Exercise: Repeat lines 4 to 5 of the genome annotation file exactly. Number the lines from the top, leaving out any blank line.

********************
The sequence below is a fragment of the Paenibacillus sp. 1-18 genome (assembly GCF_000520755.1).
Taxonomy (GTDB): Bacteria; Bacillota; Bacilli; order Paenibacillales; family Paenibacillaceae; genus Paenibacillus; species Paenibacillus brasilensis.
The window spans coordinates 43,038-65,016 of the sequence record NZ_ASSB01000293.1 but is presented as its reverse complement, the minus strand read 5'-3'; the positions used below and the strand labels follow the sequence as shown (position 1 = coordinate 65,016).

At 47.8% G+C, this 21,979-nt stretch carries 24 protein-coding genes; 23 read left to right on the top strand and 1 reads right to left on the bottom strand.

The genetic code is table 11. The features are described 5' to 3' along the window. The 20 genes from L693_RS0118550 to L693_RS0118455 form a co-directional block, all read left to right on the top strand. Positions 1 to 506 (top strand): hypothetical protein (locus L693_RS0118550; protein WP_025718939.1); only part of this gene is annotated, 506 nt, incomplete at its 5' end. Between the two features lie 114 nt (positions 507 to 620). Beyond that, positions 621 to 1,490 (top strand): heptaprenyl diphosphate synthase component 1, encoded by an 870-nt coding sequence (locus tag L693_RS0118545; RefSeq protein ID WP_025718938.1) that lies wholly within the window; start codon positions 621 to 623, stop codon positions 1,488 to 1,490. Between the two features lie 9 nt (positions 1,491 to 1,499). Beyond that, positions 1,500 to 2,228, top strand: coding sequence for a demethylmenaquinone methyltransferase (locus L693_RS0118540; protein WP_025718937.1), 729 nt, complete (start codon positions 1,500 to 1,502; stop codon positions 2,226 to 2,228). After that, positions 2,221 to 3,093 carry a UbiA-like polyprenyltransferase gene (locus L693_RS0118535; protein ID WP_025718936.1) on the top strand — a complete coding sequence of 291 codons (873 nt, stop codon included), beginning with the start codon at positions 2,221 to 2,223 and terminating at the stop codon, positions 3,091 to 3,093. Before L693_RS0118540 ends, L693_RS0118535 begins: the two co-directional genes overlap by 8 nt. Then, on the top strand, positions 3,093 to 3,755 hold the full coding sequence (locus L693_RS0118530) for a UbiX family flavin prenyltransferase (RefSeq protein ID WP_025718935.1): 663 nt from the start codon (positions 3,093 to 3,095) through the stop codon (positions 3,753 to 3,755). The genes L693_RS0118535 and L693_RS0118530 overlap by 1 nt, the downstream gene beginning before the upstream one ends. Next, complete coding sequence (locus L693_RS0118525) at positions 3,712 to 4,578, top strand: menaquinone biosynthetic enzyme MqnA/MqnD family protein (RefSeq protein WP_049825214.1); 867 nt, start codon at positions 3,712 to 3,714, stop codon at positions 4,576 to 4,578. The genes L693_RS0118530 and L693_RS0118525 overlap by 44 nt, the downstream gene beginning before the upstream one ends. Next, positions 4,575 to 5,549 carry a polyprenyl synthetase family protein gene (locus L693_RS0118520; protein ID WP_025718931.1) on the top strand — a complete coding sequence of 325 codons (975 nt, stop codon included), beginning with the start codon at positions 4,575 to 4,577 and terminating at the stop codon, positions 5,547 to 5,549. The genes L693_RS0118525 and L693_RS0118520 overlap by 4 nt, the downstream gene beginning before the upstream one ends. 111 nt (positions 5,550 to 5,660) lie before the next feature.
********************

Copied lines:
At 47.8% G+C, this 21,979-nt stretch carries 24 protein-coding genes; 23 read left to right on the top strand and 1 reads right to left on the bottom strand.

The genetic code is table 11. The features are described 5' to 3' along the window. The 20 genes from L693_RS0118550 to L693_RS0118455 form a co-directional block, all read left to right on the top strand. Positions 1 to 506 (top strand): hypothetical protein (locus L693_RS0118550; protein WP_025718939.1); only part of this gene is annotated, 506 nt, incomplete at its 5' end. Between the two features lie 114 nt (positions 507 to 620). Beyond that, positions 621 to 1,490 (top strand): heptaprenyl diphosphate synthase component 1, encoded by an 870-nt coding sequence (locus tag L693_RS0118545; RefSeq protein ID WP_025718938.1) that lies wholly within the window; start codon positions 621 to 623, stop codon positions 1,488 to 1,490. Between the two features lie 9 nt (positions 1,491 to 1,499). Beyond that, positions 1,500 to 2,228, top strand: coding sequence for a demethylmenaquinone methyltransferase (locus L693_RS0118540; protein WP_025718937.1), 729 nt, complete (start codon positions 1,500 to 1,502; stop codon positions 2,226 to 2,228). After that, positions 2,221 to 3,093 carry a UbiA-like polyprenyltransferase gene (locus L693_RS0118535; protein ID WP_025718936.1) on the top strand — a complete coding sequence of 291 codons (873 nt, stop codon included), beginning with the start codon at positions 2,221 to 2,223 and terminating at the stop codon, positions 3,091 to 3,093. Before L693_RS0118540 ends, L693_RS0118535 begins: the two co-directional genes overlap by 8 nt. Then, on the top strand, positions 3,093 to 3,755 hold the full coding sequence (locus L693_RS0118530) for a UbiX family flavin prenyltransferase (RefSeq protein ID WP_025718935.1): 663 nt from the start codon (positions 3,093 to 3,095) through the stop codon (positions 3,753 to 3,755). The genes L693_RS0118535 and L693_RS0118530 overlap by 1 nt, the downstream gene beginning before the upstream one ends. Next, complete coding sequence (locus L693_RS0118525) at positions 3,712 to 4,578, top strand: menaquinone biosynthetic enzyme MqnA/MqnD family protein (RefSeq protein WP_049825214.1); 867 nt, start codon at positions 3,712 to 3,714, stop codon at positions 4,576 to 4,578. The genes L693_RS0118530 and L693_RS0118525 overlap by 44 nt, the downstream gene beginning before the upstream one ends. Next, positions 4,575 to 5,549 carry a polyprenyl synthetase family protein gene (locus L693_RS0118520; protein ID WP_025718931.1) on the top strand — a complete coding sequence of 325 codons (975 nt, stop codon included), beginning with the start codon at positions 4,575 to 4,577 and terminating at the stop codon, positions 5,547 to 5,549. The genes L693_RS0118525 and L693_RS0118520 overlap by 4 nt, the downstream gene beginning before the upstream one ends. 111 nt (positions 5,550 to 5,660) lie before the next feature.